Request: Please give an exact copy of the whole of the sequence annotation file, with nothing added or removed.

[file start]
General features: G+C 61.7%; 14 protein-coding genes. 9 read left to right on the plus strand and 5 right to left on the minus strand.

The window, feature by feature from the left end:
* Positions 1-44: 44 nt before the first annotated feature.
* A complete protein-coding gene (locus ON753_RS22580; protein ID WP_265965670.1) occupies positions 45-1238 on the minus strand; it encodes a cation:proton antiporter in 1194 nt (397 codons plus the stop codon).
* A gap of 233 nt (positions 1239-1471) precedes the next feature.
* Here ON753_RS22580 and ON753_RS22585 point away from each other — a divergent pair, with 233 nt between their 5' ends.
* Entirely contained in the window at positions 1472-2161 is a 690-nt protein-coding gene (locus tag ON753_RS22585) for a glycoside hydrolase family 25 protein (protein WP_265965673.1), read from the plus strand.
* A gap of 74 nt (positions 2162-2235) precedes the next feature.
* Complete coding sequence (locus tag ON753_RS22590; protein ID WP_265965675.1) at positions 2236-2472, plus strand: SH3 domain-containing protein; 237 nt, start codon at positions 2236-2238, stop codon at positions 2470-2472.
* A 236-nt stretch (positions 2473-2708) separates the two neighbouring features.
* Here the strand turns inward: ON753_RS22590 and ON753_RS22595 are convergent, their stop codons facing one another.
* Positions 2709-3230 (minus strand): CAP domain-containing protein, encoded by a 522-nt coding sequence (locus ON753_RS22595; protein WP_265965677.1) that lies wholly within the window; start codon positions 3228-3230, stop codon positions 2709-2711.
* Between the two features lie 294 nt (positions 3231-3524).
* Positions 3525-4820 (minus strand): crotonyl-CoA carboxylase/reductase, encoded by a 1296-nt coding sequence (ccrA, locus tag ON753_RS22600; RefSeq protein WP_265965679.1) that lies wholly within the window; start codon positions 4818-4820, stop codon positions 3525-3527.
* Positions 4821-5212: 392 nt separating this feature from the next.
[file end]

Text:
General features: G+C 61.7%; 14 protein-coding genes. 9 read left to right on the plus strand and 5 right to left on the minus strand.

The window, feature by feature from the left end:
* Positions 1-44: 44 nt before the first annotated feature.
* A complete protein-coding gene (locus ON753_RS22580; protein ID WP_265965670.1) occupies positions 45-1238 on the minus strand; it encodes a cation:proton antiporter in 1194 nt (397 codons plus the stop codon).
* A gap of 233 nt (positions 1239-1471) precedes the next feature.
* Here ON753_RS22580 and ON753_RS22585 point away from each other — a divergent pair, with 233 nt between their 5' ends.
* Entirely contained in the window at positions 1472-2161 is a 690-nt protein-coding gene (locus tag ON753_RS22585) for a glycoside hydrolase family 25 protein (protein WP_265965673.1), read from the plus strand.
* A gap of 74 nt (positions 2162-2235) precedes the next feature.
* Complete coding sequence (locus tag ON753_RS22590; protein ID WP_265965675.1) at positions 2236-2472, plus strand: SH3 domain-containing protein; 237 nt, start codon at positions 2236-2238, stop codon at positions 2470-2472.
* A 236-nt stretch (positions 2473-2708) separates the two neighbouring features.
* Here the strand turns inward: ON753_RS22590 and ON753_RS22595 are convergent, their stop codons facing one another.
* Positions 2709-3230 (minus strand): CAP domain-containing protein, encoded by a 522-nt coding sequence (locus ON753_RS22595; protein WP_265965677.1) that lies wholly within the window; start codon positions 3228-3230, stop codon positions 2709-2711.
* Between the two features lie 294 nt (positions 3231-3524).
* Positions 3525-4820 (minus strand): crotonyl-CoA carboxylase/reductase, encoded by a 1296-nt coding sequence (ccrA, locus tag ON753_RS22600; RefSeq protein WP_265965679.1) that lies wholly within the window; start codon positions 4818-4820, stop codon positions 3525-3527.
* Positions 4821-5212: 392 nt separating this feature from the next.